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Tax Alert

Do’s and Dont’s for Business Expense Deductions

As tax season heats up, companies of all kinds and sizes will be on the hunt for ways to reduce their tax bills. One of the most common ways is through business expense deductions, but not every such expense is deductible. Here’s what to know about the expenses that you can — and can’t — properly claim on your federal income tax return.

Deductible Expenses in a Nutshell

Under IRS rules, a deductible business expense must be both ordinary and necessary. An ordinary expense is one that’s common and accepted in your industry; for example, paper and ink for a printing company. A necessary expense is helpful and appropriate for your business, though it doesn’t have to be indispensable. An example might be television advertising.

You might not be allowed to claim an ordinary and necessary expense in the year that you paid or incurred it. In fact, you may not be able to deduct the expense at all. The IRS cautions taxpayers to distinguish their “usual business expenses” from expenses used to calculate the cost of goods sold, capital expenses (which are typically recovered over a period of years through depreciation or amortization) and personal expenses.

Personal expenses aren’t deductible by a business. You can, however, allocate expenses from items or services that serve both personal and business purposes, such as phone, internet or vehicle expenses. The amounts allocated to business purposes may be deductible, but you’ll need documentation to back up the allocation.

Travel and Commuting Expenses

Expenses related to business owners or employees traveling away from their tax homes or main workplaces for business purposes are generally deductible. You’re considered to be traveling “away from home” if more than an ordinary day’s labor is involved, and you’ll need to sleep during that time, to meet the demands of your work.

Travel expenses for conventions are deductible if attendance benefits the business. Note that special rules apply for conventions held outside North America.

What about commuting?

Expenses for commuting to and from work aren’t deductible by an employee. Other deductions have also been eliminated under the 2017 Tax Cuts and Jobs Act (TCJA). Specifically, no deduction is allowed for expenses incurred for providing transportation, or any payment or reimbursement to employees, in connection with travel between an employee’s residence and place of employment. The TCJA also doesn’t allow deductions for qualified transportation benefits, such as transportation in a commuter highway vehicle, transit passes or qualified parking.

Entertainment Expenses

Some taxpayers mistakenly believe that they can deduct their expenses for entertaining clients or similar individuals, but the TCJA changed those rules, too. No business deduction is allowed for any item generally considered to be entertainment, amusement or recreation. The prohibition also applies to expenses for a facility used in connection with such activity.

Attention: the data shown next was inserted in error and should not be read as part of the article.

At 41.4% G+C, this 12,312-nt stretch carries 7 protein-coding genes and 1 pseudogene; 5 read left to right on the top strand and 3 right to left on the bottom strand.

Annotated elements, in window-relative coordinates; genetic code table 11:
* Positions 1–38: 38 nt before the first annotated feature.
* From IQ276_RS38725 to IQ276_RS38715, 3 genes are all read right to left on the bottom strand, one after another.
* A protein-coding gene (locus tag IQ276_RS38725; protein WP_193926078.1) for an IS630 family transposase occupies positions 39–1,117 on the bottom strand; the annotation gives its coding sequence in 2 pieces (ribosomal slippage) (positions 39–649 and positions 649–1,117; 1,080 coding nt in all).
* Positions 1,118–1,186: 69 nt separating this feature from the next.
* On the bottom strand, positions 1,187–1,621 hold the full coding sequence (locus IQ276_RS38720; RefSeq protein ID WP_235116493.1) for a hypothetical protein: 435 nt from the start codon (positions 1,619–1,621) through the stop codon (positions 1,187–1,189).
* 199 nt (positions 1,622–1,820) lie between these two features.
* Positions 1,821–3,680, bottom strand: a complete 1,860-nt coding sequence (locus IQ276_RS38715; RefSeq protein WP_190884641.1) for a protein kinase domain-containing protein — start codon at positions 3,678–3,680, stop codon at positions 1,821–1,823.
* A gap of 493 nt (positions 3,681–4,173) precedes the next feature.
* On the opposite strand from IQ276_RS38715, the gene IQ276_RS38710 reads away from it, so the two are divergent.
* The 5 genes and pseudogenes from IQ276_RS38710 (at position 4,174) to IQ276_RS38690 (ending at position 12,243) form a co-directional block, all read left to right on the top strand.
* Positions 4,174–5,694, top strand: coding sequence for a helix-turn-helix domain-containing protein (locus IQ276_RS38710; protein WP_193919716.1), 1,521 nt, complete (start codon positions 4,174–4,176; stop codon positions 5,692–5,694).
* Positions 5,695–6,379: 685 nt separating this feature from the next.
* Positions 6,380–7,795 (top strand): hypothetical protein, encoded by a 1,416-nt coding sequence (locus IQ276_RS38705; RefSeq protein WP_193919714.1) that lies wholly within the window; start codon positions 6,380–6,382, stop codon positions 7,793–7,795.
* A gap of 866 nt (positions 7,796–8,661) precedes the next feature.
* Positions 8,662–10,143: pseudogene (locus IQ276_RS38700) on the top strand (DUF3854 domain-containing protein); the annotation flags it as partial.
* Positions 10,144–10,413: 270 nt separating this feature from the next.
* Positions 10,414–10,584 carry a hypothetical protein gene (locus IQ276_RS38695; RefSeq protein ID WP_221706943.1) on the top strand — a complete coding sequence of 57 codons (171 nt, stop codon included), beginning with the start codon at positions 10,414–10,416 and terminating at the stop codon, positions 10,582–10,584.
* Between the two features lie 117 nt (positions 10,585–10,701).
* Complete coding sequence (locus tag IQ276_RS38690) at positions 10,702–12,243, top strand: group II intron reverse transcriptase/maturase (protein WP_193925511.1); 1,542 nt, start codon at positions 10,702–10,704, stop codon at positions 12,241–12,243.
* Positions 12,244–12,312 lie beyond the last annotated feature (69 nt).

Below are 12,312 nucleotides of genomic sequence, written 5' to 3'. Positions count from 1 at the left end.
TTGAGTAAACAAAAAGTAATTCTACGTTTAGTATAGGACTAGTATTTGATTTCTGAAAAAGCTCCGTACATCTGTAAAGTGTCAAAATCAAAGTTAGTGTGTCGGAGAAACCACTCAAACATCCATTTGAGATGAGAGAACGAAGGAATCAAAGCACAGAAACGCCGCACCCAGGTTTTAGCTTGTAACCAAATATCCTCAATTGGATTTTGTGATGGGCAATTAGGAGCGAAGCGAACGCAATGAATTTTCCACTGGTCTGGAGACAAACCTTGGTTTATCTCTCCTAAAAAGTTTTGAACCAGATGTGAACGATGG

Entertainment includes clubs and memberships, regardless of whether the club is organized for business, pleasure, recreation or other social purposes. Dues or membership fees for such organizations aren’t deductible if one of the organization’s principal purposes is conducting entertainment activities for members or their guests or access to entertainment facilities.

Food and Beverage Expenses

The temporary 100% deduction for food and beverage expenses ended after 2022. Now, you can deduct 50% of these costs if they aren’t “lavish or extravagant,” and you or one of your employees is present. This applies to food and beverages provided to customers, clients, suppliers, employees, agents, partners or professional advisors — whether established or prospective.

Food and beverages might be deductible even if they’re provided at a nondeductible entertainment activity. But such a deduction is available only if:

  • The food and beverage items are separately purchased or identified from the entertainment costs on one or more bill, invoice or receipt, and
  • The amount charged for food or beverages reflects the venue’s usual selling cost for those items if purchased separately from the entertainment or approximates the reasonable value of those items.

Say, for example, that you take a client to a Taylor Swift concert. The ticket costs won’t be deductible. But if you buy the client popcorn, nachos and drinks while there, you can deduct half of those costs if you have proper documentation, such as the itemized receipt.

Important: Food and beverage expenses related to recreational, social or similar activities for employees, such as a holiday party, are fully deductible as long as highly compensated employees aren’t favored.

Client Gifts

You generally can deduct no more than $25 of the cost of business gifts you give directly or indirectly to each client or customer during your tax year. The limit doesn’t include incidental costs — such as engraving, packing or shipping — if they don’t add substantial value to the gift. Gifts costing $4 or less that have your business name permanently engraved on them and that you distribute on a regular basis (for example, pens or tote bags) also don’t count toward the limit.

Vehicle Expenses

The purchase price for vehicles you use in your business generally must be capitalized, meaning you’ll recover the cost through annual depreciation deductions. Certain vehicles, however, may qualify for the first-year bonus depreciation deduction or immediate expensing under Internal Revenue Code Section 179. Routine maintenance and repair expenses generally are deductible in the year incurred.

Minimize Your Taxes

The rules for which business expenses are deductible and to what extent can be tricky to navigate. Contact us to help ensure you secure all the deductions you’re entitled to claim.